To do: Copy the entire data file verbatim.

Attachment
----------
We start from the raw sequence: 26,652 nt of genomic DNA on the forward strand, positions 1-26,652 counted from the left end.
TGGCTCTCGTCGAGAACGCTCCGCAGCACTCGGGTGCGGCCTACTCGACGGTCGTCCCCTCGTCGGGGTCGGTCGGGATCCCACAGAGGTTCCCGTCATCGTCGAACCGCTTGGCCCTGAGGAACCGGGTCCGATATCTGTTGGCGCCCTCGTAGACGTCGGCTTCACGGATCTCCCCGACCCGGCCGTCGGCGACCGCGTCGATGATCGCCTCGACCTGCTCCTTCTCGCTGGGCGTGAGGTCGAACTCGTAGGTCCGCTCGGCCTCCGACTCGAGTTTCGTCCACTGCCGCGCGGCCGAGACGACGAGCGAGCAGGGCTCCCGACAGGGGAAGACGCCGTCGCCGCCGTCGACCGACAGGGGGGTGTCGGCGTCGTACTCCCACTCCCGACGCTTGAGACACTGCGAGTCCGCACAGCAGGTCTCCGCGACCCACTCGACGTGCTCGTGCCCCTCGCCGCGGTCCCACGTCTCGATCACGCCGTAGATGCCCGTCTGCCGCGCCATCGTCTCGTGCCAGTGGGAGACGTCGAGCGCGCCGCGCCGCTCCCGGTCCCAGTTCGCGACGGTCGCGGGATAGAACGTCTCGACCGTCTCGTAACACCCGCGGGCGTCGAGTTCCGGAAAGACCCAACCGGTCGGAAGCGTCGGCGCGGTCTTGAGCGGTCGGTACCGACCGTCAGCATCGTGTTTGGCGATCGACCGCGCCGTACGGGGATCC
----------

We start from the raw sequence: 26,652 nt of genomic DNA on the forward strand, positions 1-26,652 counted from the left end.
TGGCTCTCGTCGAGAACGCTCCGCAGCACTCGGGTGCGGCCTACTCGACGGTCGTCCCCTCGTCGGGGTCGGTCGGGATCCCACAGAGGTTCCCGTCATCGTCGAACCGCTTGGCCCTGAGGAACCGGGTCCGATATCTGTTGGCGCCCTCGTAGACGTCGGCTTCACGGATCTCCCCGACCCGGCCGTCGGCGACCGCGTCGATGATCGCCTCGACCTGCTCCTTCTCGCTGGGCGTGAGGTCGAACTCGTAGGTCCGCTCGGCCTCCGACTCGAGTTTCGTCCACTGCCGCGCGGCCGAGACGACGAGCGAGCAGGGCTCCCGACAGGGGAAGACGCCGTCGCCGCCGTCGACCGACAGGGGGGTGTCGGCGTCGTACTCCCACTCCCGACGCTTGAGACACTGCGAGTCCGCACAGCAGGTCTCCGCGACCCACTCGACGTGCTCGTGCCCCTCGCCGCGGTCCCACGTCTCGATCACGCCGTAGATGCCCGTCTGCCGCGCCATCGTCTCGTGCCAGTGGGAGACGTCGAGCGCGCCGCGCCGCTCCCGGTCCCAGTTCGCGACGGTCGCGGGATAGAACGTCTCGACCGTCTCGTAACACCCGCGGGCGTCGAGTTCCGGAAAGACCCAACCGGTCGGAAGCGTCGGCGCGGTCTTGAGCGGTCGGTACCGACCGTCAGCATCGTGTTTGGCGATCGACCGCGCCGTACGGGGATCC